PLA/LPCL/HPCL blend fibers composed of poly (lactic acid) (PLA), low molecular weight poly ($\varepsilon$-caprolactone) (LPCL), and high molecular weight poly ($\varepsilon$-caprolactone) (HPCL) were prepared by melt blending and spinning for bioab­sorbable filament sutures. The effects of blending time and blend composition on the X-ray diffraction patterns and tensile properties of PLA/LPCL/HPCL blend fibers were characterized by WAXD and UTM. In addition, the effect of in vitro degra­dation on the weight loss and tensile properties of the blend fibers hydrolyzed during immersion in a phosphate buffer solu­tion at pH 7.4 and 37$^{\circ}C$ for 1-8 weeks was investigated. The peak intensities of PLA/LPCL/HPCL blend fibers in X-ray diffraction patterns decreased with an increase of blending time and LPCL contents in the blend fibers. The weight loss of PLA/LPCL/HPCL blend fibers increased with an increase of blending time, LPCL contents, and hydrolysis time while the tensile strength and modulus of the blend fibers decreased. The tensile strength and modulus of the blend fibers were also found to be increased with an increase of HPCL contents in the blend fibers. The optimum conditions to prepare PLA/LPCL/HPCL blend fibers for bioabsorbable sutures are LPCL contents of $5 wt\%, HPCL contents of $35 wt\%, and blending time of 30 min. The strength retention of the PLA/LPCL/HPCL blend fiber prepared under optimum conditions was about $93.5\% even at hydrolysis time of 2 weeks.


        Surface Morphologies and Internal Fine Structures of Bast Fibers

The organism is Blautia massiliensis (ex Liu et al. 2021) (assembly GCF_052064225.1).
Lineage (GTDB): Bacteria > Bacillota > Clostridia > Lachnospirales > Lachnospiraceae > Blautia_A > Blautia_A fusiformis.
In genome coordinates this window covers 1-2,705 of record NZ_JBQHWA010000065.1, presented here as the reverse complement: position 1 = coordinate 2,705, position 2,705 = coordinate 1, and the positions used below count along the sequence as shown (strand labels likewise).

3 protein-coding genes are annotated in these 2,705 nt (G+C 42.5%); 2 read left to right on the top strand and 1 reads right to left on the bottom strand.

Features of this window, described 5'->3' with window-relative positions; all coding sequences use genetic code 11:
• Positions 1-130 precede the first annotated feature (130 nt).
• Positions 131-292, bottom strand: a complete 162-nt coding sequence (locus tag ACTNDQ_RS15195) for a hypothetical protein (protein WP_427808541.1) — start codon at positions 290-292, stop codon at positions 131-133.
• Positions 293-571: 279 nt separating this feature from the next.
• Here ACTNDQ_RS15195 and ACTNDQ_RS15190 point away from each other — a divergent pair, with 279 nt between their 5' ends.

Wang H. M.,Wang X. The Korean Fiber Society 2005 Fibers and polymers Vol.6 No.1

        Fiber surface morphologies and associated internal structures are closely related to its properties. Unlike other fibers including cotton, bast fibers possess transverse nodes and fissures in cross-sectional and longitudinal directions. Their morphologies and associated internal structures were anatomically examined under the scanning electron microscope. The results showed that the morphologies of the nodes and the fissures of bast fibers varied depending on the construction of the inner fibril cellular layers. The transverse nodes and fissures were formed by the folding and spiralling of the cellular layers during plant growth. The dimensions of nodes and fissures were determined by the dislocations of the cellular layers. There were also many longitudinal fissures in bast fibers. Some deep longitudinal fissures even opened the fiber lumen for a short way along the fiber. In addition, the lumen channel of the bast fibers could be disturbed or disrupted by the nodes and the spi­rals of the internal cellular layers. The existence of the transverse nodes and fissures in the bast fibers could degrade the fiber mechanical properties, whereas the longitudinal fissures may contribute to the very rapid moisture absorption and desorption.


        Dry-jet Wet Spinning of Polyhydroxyamide Fibers

        Park, Seung-Koo,Cho, Seo-Hyun,Farris, Richard-John The Korean Fiber Society 2000 Fibers and polymers Vol.1 No.2